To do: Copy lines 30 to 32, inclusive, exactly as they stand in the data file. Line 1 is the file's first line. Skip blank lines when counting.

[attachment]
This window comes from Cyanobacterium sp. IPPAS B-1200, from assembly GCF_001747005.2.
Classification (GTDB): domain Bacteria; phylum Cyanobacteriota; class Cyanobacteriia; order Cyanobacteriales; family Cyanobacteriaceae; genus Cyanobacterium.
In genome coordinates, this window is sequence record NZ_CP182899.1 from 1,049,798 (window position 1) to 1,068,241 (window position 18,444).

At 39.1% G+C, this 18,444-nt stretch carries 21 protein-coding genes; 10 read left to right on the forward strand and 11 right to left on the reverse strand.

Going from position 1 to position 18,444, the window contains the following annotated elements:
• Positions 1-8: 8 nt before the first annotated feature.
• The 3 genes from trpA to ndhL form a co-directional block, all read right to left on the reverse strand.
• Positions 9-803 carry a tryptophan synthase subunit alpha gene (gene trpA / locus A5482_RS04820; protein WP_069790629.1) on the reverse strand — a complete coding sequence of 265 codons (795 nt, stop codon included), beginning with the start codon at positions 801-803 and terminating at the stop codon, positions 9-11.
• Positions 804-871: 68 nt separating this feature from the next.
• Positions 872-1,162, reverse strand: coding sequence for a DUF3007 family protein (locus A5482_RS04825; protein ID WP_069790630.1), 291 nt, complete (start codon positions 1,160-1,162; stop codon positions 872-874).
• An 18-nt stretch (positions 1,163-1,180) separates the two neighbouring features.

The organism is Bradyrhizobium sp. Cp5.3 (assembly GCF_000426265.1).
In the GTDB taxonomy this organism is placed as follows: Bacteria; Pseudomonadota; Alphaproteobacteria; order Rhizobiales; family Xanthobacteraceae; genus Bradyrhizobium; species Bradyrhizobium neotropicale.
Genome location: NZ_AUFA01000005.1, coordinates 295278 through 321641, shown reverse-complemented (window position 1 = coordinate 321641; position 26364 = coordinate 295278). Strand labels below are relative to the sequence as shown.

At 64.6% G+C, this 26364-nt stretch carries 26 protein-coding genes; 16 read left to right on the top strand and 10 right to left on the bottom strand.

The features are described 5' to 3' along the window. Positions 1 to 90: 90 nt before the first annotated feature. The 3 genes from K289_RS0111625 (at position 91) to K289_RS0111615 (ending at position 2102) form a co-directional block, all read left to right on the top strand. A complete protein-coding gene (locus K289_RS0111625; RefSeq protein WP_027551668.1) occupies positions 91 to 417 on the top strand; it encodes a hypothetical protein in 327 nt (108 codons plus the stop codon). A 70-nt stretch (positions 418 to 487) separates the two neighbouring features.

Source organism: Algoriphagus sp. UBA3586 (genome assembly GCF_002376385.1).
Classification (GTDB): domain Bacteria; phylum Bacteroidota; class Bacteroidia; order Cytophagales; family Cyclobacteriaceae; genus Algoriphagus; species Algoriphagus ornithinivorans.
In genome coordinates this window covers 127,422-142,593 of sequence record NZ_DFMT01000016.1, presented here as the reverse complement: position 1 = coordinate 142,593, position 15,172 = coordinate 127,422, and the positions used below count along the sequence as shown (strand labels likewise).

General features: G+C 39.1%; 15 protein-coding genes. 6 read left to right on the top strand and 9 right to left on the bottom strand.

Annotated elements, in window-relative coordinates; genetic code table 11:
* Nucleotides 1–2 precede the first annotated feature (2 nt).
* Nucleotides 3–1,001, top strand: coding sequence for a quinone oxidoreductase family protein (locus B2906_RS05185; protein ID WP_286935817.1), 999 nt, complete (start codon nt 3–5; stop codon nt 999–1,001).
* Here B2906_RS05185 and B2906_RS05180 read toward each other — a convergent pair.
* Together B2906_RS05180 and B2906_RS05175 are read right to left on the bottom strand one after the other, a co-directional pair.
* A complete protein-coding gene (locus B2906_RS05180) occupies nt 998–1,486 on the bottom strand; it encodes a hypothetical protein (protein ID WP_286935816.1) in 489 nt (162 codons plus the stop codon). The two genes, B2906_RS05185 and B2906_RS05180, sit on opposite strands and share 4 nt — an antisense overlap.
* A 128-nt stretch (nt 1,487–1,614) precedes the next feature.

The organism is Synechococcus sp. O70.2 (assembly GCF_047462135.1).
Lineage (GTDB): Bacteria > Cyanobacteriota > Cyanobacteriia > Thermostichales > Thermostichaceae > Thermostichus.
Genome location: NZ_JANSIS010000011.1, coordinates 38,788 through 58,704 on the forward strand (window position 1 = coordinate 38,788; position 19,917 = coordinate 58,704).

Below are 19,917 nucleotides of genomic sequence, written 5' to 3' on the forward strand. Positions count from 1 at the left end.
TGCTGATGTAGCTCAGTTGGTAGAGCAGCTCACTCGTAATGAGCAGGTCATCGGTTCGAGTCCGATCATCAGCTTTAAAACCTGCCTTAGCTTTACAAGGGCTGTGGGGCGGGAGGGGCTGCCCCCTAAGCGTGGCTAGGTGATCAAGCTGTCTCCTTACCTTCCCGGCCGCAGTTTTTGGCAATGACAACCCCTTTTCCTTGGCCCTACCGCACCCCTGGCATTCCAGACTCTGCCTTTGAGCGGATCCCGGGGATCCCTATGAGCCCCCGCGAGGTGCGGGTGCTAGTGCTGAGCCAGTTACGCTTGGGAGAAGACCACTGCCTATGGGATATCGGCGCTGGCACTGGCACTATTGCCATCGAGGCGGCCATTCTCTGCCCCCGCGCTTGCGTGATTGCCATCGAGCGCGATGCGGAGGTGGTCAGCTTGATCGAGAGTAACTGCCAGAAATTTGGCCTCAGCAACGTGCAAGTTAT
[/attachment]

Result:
Genome location: NZ_JANSIS010000011.1, coordinates 38,788 through 58,704 on the forward strand (window position 1 = coordinate 38,788; position 19,917 = coordinate 58,704).

Below are 19,917 nucleotides of genomic sequence, written 5' to 3' on the forward strand. Positions count from 1 at the left end.
TGCTGATGTAGCTCAGTTGGTAGAGCAGCTCACTCGTAATGAGCAGGTCATCGGTTCGAGTCCGATCATCAGCTTTAAAACCTGCCTTAGCTTTACAAGGGCTGTGGGGCGGGAGGGGCTGCCCCCTAAGCGTGGCTAGGTGATCAAGCTGTCTCCTTACCTTCCCGGCCGCAGTTTTTGGCAATGACAACCCCTTTTCCTTGGCCCTACCGCACCCCTGGCATTCCAGACTCTGCCTTTGAGCGGATCCCGGGGATCCCTATGAGCCCCCGCGAGGTGCGGGTGCTAGTGCTGAGCCAGTTACGCTTGGGAGAAGACCACTGCCTATGGGATATCGGCGCTGGCACTGGCACTATTGCCATCGAGGCGGCCATTCTCTGCCCCCGCGCTTGCGTGATTGCCATCGAGCGCGATGCGGAGGTGGTCAGCTTGATCGAGAGTAACTGCCAGAAATTTGGCCTCAGCAACGTGCAAGTTAT